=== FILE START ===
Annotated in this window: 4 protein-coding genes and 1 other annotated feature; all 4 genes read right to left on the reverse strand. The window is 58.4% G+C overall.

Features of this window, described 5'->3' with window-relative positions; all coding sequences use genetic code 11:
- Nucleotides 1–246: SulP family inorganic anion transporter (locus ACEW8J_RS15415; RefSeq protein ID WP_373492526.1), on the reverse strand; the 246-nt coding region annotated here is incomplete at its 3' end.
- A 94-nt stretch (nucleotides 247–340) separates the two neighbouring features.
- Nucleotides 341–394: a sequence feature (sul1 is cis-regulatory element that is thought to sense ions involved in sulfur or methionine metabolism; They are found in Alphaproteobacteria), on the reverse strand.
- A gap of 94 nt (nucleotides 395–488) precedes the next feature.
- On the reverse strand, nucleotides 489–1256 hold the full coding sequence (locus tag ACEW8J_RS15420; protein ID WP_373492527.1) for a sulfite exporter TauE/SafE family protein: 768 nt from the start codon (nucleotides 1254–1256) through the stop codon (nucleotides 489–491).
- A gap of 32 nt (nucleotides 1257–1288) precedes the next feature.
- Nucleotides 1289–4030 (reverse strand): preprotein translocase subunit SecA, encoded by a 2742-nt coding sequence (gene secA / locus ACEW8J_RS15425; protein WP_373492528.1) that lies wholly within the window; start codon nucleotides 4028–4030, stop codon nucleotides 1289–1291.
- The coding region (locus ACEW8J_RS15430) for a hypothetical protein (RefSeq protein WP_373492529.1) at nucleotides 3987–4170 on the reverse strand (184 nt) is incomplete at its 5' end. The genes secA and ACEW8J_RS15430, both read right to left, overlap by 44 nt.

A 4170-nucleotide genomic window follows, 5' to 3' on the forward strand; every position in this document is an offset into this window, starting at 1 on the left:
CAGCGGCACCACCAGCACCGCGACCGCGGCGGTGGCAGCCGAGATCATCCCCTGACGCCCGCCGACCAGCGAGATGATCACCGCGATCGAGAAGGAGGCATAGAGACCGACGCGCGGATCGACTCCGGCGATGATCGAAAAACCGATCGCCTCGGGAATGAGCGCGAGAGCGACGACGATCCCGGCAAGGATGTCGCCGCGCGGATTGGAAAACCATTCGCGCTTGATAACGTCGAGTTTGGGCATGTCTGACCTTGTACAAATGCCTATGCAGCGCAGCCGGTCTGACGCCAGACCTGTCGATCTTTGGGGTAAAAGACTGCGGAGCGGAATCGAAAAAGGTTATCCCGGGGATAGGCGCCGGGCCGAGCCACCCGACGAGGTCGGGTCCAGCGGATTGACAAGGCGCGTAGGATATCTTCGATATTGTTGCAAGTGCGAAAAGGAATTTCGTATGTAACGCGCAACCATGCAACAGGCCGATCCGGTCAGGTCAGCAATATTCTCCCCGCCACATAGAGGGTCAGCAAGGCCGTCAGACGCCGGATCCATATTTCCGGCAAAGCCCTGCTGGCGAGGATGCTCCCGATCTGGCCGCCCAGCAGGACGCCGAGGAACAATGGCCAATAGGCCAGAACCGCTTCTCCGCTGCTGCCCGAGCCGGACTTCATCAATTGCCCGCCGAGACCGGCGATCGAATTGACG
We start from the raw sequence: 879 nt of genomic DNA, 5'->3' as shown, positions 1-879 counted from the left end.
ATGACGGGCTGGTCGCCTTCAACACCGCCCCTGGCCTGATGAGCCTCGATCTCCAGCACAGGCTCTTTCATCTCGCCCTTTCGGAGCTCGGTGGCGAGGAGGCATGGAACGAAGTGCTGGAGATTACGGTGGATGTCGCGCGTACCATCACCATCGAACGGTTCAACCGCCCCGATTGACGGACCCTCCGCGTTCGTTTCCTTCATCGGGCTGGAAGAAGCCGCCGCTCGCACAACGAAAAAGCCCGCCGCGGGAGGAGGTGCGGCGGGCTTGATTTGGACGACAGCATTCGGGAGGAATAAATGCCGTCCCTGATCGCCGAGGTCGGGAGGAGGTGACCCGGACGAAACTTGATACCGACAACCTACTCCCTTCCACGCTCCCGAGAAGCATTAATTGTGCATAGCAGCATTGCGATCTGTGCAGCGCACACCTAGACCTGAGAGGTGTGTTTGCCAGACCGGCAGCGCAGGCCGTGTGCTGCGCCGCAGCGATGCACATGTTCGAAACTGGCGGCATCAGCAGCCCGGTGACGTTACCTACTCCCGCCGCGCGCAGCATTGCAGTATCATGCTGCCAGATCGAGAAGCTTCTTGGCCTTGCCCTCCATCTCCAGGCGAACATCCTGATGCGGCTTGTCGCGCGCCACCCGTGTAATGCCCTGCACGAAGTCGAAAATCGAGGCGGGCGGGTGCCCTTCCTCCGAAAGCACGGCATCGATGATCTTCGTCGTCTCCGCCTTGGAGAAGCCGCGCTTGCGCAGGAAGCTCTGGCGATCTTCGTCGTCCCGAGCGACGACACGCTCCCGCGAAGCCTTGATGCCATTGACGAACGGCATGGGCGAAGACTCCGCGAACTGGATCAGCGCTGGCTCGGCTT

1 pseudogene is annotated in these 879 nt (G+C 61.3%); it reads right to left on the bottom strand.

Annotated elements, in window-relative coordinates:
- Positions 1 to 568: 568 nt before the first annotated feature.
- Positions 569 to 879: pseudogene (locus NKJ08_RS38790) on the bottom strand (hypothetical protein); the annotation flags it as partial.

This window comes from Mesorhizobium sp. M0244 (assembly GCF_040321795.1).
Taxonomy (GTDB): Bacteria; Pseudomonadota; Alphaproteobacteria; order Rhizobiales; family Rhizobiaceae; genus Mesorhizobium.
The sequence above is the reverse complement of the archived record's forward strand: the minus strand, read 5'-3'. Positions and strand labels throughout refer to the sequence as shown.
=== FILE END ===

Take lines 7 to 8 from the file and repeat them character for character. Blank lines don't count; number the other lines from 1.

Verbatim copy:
- On the reverse strand, nucleotides 489–1256 hold the full coding sequence (locus tag ACEW8J_RS15420; protein ID WP_373492527.1) for a sulfite exporter TauE/SafE family protein: 768 nt from the start codon (nucleotides 1254–1256) through the stop codon (nucleotides 489–491).
- A gap of 32 nt (nucleotides 1257–1288) precedes the next feature.